United States District Court, E.D. Tennessee, Knoxville
STEPHEN J. BARTON and KENNETH D. BILES, Plaintiffs,
DANIEL J. SMITH, DONALD M. PATTON, and RELYANT GLOBAL, LLC, Defendants.
ORDER AND MEMORANDUM DECISION
CAMPBELL, U.S. DISTRICT COURT JUDGE
case arises out of a dispute between current and former
members of Relyant LLC (Relyant or Company), which has been
performing contracts for the United States government.
Plaintiffs Stephen Barton (a current member of Relyant) and
Kenneth Biles (a former member of Relyant), seek financial
returns from the Company, which they say were unlawfully
withheld by Individual Defendants Daniel Smith and Donald
Patton, the managing members of Relyant. According to the
complaint, Mr. Smith and Mr. Patton fraudulently transferred
those funds to their company, Defendant Relyant Global LLC
(Global) (not to be confused with Relyant, which is a
completely separate entity).
bring claims for breach of contract, fraud-based torts,
breach of fiduciary duty, unjust enrichment, and conversion,
and they ask for an equitable accounting. Defendants have
filed motions for summary judgment.
the court finds that genuine disputes of material facts
exist, the court DENIES the motions.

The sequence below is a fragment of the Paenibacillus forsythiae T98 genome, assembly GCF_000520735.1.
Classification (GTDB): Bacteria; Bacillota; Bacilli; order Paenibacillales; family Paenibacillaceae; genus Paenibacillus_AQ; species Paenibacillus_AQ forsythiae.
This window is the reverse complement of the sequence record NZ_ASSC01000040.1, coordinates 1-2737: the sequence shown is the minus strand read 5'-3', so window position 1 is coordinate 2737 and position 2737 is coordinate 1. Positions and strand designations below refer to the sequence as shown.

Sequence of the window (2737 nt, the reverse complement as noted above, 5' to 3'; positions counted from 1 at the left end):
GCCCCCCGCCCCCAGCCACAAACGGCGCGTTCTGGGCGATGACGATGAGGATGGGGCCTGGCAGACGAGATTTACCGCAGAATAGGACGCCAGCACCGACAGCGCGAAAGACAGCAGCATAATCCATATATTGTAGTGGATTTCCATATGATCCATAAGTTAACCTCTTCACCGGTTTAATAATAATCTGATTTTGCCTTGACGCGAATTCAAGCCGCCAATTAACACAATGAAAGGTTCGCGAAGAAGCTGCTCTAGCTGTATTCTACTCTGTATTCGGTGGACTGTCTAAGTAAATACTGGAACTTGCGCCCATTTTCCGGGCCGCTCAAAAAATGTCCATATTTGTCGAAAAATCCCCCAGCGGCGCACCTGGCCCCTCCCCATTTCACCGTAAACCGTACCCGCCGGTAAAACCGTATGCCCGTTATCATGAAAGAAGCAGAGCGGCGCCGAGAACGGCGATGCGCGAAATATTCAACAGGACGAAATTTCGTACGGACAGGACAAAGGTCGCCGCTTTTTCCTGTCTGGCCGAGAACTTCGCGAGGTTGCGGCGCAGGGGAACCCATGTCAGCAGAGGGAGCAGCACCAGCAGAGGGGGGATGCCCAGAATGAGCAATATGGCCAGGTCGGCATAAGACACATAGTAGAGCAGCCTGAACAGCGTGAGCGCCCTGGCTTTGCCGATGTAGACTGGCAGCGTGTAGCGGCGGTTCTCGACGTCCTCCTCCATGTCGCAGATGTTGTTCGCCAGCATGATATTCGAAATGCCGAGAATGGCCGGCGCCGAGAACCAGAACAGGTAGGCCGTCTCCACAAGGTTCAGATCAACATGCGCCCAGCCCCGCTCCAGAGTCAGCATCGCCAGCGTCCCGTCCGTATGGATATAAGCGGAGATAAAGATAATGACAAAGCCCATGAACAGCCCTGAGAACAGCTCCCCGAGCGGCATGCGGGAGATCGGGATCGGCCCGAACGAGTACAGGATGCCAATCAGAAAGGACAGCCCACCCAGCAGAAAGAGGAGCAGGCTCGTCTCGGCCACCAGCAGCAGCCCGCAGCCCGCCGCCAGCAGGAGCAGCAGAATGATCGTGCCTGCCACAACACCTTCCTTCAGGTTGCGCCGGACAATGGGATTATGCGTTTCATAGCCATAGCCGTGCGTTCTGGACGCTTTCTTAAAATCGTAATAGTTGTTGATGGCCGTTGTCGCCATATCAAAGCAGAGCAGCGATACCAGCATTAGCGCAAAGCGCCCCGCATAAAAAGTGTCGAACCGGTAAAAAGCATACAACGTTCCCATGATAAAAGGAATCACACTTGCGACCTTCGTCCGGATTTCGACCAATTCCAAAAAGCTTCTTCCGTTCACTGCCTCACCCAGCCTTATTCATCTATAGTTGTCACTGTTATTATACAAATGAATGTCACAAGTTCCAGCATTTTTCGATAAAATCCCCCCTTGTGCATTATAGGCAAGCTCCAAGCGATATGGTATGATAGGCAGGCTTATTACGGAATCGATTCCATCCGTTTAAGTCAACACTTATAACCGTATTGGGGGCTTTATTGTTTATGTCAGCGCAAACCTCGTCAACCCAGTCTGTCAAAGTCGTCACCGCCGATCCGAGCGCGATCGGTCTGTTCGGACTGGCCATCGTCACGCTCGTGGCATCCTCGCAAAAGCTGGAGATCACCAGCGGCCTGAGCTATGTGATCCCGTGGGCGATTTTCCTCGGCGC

LLC Operating Agreement
to this suit is the 2011 Fifth Amended and Restated Operating
Agreement between members of Relyant (Operating
Agreement). At the time the agreement was executed,
all the individuals in this suit were members of Relyant.
That agreement (attached as Exhibit A to Smith and Patton
Mot. Summ. J., ECF No. 28-1) is the subject of the
Plaintiffs' breach of contract claim and contains
language upon which Defendants rely to argue that summary
judgment is appropriate.
parties entered into the Operating Agreement to resolve a
financial issue Relyant faced in 2011. That issue arose after
both Mr. Barton and Mr. Smith loaned a substantial amount of
money to Relyant.
time, Defendants Smith and Patton, who were also
Relyant's managers, wanted to establish a line of credit
which Relyant could use to finance its operations and invest
in equipment, facilities and other assets needed to expand
the business. But Relyant had difficulty obtaining a loan or
line of credit in light of its loan obligations to Mr. Barton
and Mr. Smith.
solve that problem, Mr. Barton agreed to convert the debt
Relyant owed to him into 2, 314.537 non-voting Class B Units
of Relyant, at a purchase price of $939.20 per unit, for a
total of approximately $2.2 million. That resolution of the
debt was reflected in the Operating Agreement, through which
Mr. Barton, as a Class B member, was entitled to monthly
preferred return payments from Relyant's
the Operating Agreement, Mr. Smith was the only other Class B
Member. As priority Class B members, Mr. Barton and Mr. Smith
received distributions before the Class A members, which